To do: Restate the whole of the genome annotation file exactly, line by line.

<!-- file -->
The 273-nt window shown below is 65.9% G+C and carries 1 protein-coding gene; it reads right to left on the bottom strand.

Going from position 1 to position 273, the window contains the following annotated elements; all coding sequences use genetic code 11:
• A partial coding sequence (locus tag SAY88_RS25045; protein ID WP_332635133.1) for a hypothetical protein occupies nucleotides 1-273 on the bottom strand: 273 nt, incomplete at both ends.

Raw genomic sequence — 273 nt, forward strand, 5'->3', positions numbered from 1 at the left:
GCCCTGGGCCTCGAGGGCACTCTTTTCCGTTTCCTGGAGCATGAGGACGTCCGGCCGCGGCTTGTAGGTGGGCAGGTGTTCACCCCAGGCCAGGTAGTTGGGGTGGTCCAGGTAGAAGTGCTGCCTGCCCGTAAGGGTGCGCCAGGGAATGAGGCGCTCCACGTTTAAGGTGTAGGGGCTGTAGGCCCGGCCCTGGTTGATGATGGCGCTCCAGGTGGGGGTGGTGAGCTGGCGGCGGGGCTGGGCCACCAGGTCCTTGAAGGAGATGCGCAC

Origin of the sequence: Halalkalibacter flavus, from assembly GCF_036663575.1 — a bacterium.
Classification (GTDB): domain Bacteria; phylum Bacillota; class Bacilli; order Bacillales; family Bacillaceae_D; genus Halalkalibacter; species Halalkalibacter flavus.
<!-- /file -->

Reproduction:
The 273-nt window shown below is 65.9% G+C and carries 1 protein-coding gene; it reads right to left on the bottom strand.

Going from position 1 to position 273, the window contains the following annotated elements; all coding sequences use genetic code 11:
• A partial coding sequence (locus tag SAY88_RS25045; protein ID WP_332635133.1) for a hypothetical protein occupies nucleotides 1-273 on the bottom strand: 273 nt, incomplete at both ends.

Raw genomic sequence — 273 nt, forward strand, 5'->3', positions numbered from 1 at the left:
GCCCTGGGCCTCGAGGGCACTCTTTTCCGTTTCCTGGAGCATGAGGACGTCCGGCCGCGGCTTGTAGGTGGGCAGGTGTTCACCCCAGGCCAGGTAGTTGGGGTGGTCCAGGTAGAAGTGCTGCCTGCCCGTAAGGGTGCGCCAGGGAATGAGGCGCTCCACGTTTAAGGTGTAGGGGCTGTAGGCCCGGCCCTGGTTGATGATGGCGCTCCAGGTGGGGGTGGTGAGCTGGCGGCGGGGCTGGGCCACCAGGTCCTTGAAGGAGATGCGCAC

Origin of the sequence: Halalkalibacter flavus, from assembly GCF_036663575.1 — a bacterium.
Classification (GTDB): domain Bacteria; phylum Bacillota; class Bacilli; order Bacillales; family Bacillaceae_D; genus Halalkalibacter; species Halalkalibacter flavus.